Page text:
“AdBlue sales in the first two weeks of December are 300 per cent higher than the same full month last year with demand increasing since late November,” an Autobarn spokeswoman said on Monday.
“We have limited stock levels across some Autobarn and Autopro stores but expect to sell out in the next week”.
Simon Henry, the chief executive of DGL Group, which makes about 60 per cent of Australia’s AdBlue from a plant in Queensland, said a global bidding war had begun for the limited stocks of high-grade urea being sought after by manufacturers in many countries. Urea is a key component of the fluid.
AdBlue is automatically injected from a separate small tank into a vehicle’s exhaust system to help reduce emissions of nitrogen oxide. The fluid is a mixture of urea and deionised water.
“We’re effectively in a bidding war on an hourly basis,” Mr Henry said.
China had cut off exports, and other Asian countries were also scrambling.
He said his company was working on all options to increase supply, and investigating flying stock in via cargo planes, with shipping lanes extremely slow because of the global supply chain disruption which had hit many industries.
“The shipping is still very hard work,” Mr Henry said. “We’ve got a trickle coming in.”
DGL Group bought Queensland-based AusBlue in October. AusBlue has keeping aside stock in its warehouses for emergency services vehicles. “We’ve been rationing that,” he said.
Mr Henry said the whole-of-government approach via a Federal taskforce was smart, and he believed the situation would return to normal by April.
“It’s a very good idea. I’ve been impressed by the intensity at which things have been moving,” he said.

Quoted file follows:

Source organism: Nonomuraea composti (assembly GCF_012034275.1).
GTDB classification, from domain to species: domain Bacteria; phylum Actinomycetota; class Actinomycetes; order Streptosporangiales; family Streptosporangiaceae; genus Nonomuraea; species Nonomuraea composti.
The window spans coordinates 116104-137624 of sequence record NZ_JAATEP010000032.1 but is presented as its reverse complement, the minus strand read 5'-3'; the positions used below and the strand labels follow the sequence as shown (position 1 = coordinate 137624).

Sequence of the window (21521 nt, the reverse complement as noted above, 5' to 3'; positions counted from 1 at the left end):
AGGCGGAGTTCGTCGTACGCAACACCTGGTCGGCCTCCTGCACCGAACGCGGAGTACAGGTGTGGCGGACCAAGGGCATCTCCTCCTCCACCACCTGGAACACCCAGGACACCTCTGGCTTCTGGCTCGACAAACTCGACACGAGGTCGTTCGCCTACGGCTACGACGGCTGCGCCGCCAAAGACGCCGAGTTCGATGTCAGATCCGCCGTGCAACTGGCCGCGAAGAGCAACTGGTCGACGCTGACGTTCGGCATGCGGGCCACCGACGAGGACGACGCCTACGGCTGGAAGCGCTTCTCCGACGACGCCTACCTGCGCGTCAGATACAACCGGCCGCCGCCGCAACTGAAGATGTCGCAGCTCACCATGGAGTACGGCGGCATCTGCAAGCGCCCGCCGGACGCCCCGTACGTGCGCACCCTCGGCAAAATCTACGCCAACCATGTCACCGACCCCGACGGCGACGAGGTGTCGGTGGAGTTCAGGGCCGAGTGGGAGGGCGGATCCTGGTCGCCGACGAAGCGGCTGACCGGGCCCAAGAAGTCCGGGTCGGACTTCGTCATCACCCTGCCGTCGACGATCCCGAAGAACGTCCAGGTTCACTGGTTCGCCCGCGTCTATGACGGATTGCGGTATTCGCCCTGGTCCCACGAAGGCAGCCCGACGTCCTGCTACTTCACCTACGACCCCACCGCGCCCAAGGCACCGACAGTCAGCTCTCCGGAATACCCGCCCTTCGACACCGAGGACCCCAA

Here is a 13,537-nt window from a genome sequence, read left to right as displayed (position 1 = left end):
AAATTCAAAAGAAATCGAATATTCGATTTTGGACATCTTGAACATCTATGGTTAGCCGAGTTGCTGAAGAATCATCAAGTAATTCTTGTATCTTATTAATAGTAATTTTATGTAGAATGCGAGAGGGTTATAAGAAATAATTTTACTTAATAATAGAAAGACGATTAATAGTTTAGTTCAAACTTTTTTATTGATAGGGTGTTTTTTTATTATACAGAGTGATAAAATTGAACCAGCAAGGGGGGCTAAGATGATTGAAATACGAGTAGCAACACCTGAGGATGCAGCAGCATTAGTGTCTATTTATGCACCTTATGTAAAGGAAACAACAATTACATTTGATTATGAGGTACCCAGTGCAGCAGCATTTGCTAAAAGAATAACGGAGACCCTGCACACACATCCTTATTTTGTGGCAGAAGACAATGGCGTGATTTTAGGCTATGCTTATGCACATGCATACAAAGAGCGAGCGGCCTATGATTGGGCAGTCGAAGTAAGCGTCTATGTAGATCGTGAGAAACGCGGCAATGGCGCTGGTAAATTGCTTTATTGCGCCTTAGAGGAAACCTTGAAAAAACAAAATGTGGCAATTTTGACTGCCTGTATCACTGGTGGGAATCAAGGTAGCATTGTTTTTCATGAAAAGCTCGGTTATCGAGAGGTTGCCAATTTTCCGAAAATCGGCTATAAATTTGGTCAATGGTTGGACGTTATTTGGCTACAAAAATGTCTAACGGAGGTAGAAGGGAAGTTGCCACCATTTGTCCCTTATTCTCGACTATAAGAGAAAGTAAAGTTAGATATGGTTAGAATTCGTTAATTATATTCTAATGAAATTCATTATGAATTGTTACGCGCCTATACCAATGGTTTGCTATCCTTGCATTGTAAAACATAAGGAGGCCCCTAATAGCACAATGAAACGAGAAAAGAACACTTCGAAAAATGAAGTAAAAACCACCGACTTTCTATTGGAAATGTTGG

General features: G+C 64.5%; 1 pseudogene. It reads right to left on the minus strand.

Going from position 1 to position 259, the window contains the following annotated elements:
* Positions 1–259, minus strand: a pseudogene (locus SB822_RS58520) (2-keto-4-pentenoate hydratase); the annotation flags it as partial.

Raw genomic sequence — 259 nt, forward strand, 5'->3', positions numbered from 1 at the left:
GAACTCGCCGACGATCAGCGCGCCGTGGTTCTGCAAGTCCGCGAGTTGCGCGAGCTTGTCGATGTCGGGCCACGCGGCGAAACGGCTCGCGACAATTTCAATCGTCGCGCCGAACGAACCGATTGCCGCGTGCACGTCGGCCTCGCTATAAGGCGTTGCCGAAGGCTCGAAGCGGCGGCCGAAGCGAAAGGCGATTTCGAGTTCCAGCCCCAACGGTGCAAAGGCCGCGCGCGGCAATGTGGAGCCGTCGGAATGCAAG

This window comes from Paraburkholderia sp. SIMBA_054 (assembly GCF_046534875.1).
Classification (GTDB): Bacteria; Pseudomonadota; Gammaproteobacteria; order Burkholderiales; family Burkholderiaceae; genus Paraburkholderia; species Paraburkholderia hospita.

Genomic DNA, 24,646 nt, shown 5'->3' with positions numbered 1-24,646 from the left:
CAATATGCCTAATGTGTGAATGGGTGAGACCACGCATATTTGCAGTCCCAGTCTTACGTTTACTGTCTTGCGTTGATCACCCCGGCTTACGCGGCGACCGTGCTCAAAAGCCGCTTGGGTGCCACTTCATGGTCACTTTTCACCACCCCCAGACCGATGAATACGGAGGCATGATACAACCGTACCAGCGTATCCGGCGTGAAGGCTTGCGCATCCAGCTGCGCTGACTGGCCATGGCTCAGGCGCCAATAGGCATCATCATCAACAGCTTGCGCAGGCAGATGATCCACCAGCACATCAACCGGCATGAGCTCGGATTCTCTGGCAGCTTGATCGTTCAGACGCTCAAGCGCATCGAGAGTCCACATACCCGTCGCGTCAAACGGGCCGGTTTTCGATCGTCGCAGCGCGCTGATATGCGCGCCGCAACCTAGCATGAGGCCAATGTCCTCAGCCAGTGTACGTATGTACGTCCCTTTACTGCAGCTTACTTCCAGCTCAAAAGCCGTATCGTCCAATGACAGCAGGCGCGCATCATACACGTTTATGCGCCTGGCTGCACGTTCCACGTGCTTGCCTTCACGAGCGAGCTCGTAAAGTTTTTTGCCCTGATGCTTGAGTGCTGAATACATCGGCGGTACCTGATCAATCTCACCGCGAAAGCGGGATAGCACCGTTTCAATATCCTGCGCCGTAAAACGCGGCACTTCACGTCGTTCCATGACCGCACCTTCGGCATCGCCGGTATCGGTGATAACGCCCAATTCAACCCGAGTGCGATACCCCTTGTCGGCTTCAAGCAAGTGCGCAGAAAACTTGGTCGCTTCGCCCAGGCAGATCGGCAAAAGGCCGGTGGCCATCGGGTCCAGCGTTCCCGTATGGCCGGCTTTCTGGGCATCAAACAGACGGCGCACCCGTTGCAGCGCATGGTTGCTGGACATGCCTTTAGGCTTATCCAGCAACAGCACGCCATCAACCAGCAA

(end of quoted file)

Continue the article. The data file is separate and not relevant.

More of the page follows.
Large trucking fleets are the major users of AdBlue. Ampol has put up signs at its service stations explaining the shortage of AdBlue and asking customers to limit their purchases.
Federal Energy Minister Angus Taylor has warned against panic buying of AdBlue saying there was about seven weeks stock either in Australia or en route.
Australian Industry Group Innes Willox said the Productivity Commission report into supply chain vulnerabilities in August had not mentioned the diesel supplement as a likely problem.
“It is interesting that neither urea nor AdBlue were identified in this report as an area of concern, yet Ai Group members are calling us concerned about the risks to their transport fleets,” Mr Willox said.
“This demonstrates how difficult it is to predict which supply chains are at risk. Uncertainty can cause more damage than actual shortages, and the recent nervousness around urea and AdBlue is illustrating how vulnerable our supply chains can be and a lack of understanding of those vulnerabilities.”
Federal Chamber of Automotive Industries director of innovation and strategic engagement Peter Griffin said for the moment the AdBlue shortage would mostly affect big industrial users.
“In the short term this is likely to impact larger vehicles rather than passenger vehicles. However, we are keeping a close watch as this develops and liaising with any of our members who may be impacted,” he said.